“It got me really excited,” Weese said. “From then on I was like, ‘Man, I thought I had already lost the tournament, but here I am giving myself a second chance.’ And I knew I had to take it for what it was.”
Still, Allen had the first chance to take the victory. After both women parred hole 1 for the second time in the round, Allen placed her drive on hole 2 to within 25 feet. Weese, sitting about 35 feet from the basket, then missed her jump putt wide left and, slightly defeated, picked up her mini and walked away.
Allen, though, missed her birdie putt low off the front of the cage, and the playoff endured.
Taking the tee on hole 3, Allen launched a flat hyzer that carried plenty long, but possibly into the OB bunker about 50 feet short of the green. Weese, though, was unsure of where Allen landed, as there was no spotter on the hole.
Opting to stick to her “smart, solid golf” philosophy, Weese tossed her Teebird down the right side of the fairway and landed safely, but well short of Allen. She put her second shot five feet from the basket, and the pair approach Allen’s lie, which was in the bunker.
In a tense moment, Allen poked at the sand in front of her disc, appearing to look for any hope that it might be in bounds. Weese, though, said it was “definitely OB,” and Allen — despite a terse reply of “Yes, I know. You’ve called me OB on every shot this weekend.” — took a deep breath and lined up her shot. Her putter grazed the top of the basket and skipped off to the left, leaving Weese with a tap-in for the victory.
“For the third time this tournament she was trying to say that she was safe,” Weese said of the tournament’s waning moments. “The first two times we gave it to her, and this time there was no way she was gonna get it.”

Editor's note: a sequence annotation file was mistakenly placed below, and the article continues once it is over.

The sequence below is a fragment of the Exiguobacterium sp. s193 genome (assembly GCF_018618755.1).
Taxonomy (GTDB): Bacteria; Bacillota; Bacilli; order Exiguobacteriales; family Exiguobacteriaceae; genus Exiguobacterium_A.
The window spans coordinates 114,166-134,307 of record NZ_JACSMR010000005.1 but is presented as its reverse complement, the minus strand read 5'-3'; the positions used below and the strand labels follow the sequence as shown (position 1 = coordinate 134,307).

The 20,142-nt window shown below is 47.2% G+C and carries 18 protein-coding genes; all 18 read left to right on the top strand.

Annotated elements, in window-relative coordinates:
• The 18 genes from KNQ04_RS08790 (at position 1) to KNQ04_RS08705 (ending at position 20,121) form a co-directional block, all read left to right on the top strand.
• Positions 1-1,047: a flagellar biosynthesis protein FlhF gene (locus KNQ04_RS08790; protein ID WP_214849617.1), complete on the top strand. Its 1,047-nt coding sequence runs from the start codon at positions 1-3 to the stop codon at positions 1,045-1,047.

Allen, though, said she did not think she was in bounds, nor was she lobbying for the call.
“No, no, no, no, no, no,” Allen said. “I was just making sure [the disc was out], and what upset me is that she made that comment. Like I said [on the course], what ticked me off was like, ‘Yeah, you called me out all weekend. I wasn’t actually asking you, and even if I thought I was safe I still wouldn’t ask you because you don’t actually make the call in this situation because it’s a playoff.’”
Allen did admit, though, that some of her reaction to the situation was due to another ruling in round one not going her way, and that she let it affect her mental game.
“I tried really hard to let it go in the first round,” she said. “But I don’t know if I ever did.”
When all was said and done, though, Allen laid the blame for her performance not on any disputed calls, but on her own performance inside the circle.
“A little adrenaline, yanked it on the last hole, and then, like I said, I missed a couple putts,” Allen said. “I feel like I did what I was supposed to, I just didn’t always execute, if that makes sense. I make those couple putts and I just get on the island and I think I would have won by — and they were short putts, too. Not saying that, like — obviously that’s why I lost, but in a normal situation I don’t really miss 15-footers, and everything works out for me. It was kind of a struggle on the putting green that week.”
Allen will now try to get back on track at this weekend’s Beaver State Fling, where she ousted Paige Pierce last year in another playoff. She was hopeful that she would be able to draw on that experience, and her love of the Oregon scenery, to make the event a success.
“I just like being up there,” Allen said. “It’s so pretty. I know that even during my hardest years — it seems like I either win the tournament, or I’m struggling. I’m excited to be there and I enjoy playing there, and it does feel good to go back there as the last year’s champion.”
Weese, meanwhile, enters Beaver State with aspirations that stretch all the way across the country.
“Right before this weekend I was talking to a few of my friends, and I had told them it would be a really amazing thing if I could do a triple nugget-type thing, where I knock three out in a row to win my first world title,” Weese said. “I would really like to. Yes, that’s my goal. Just gonna take one shot at a time and hopefully, in the end, come out first in the finish line.”
One down, two to go.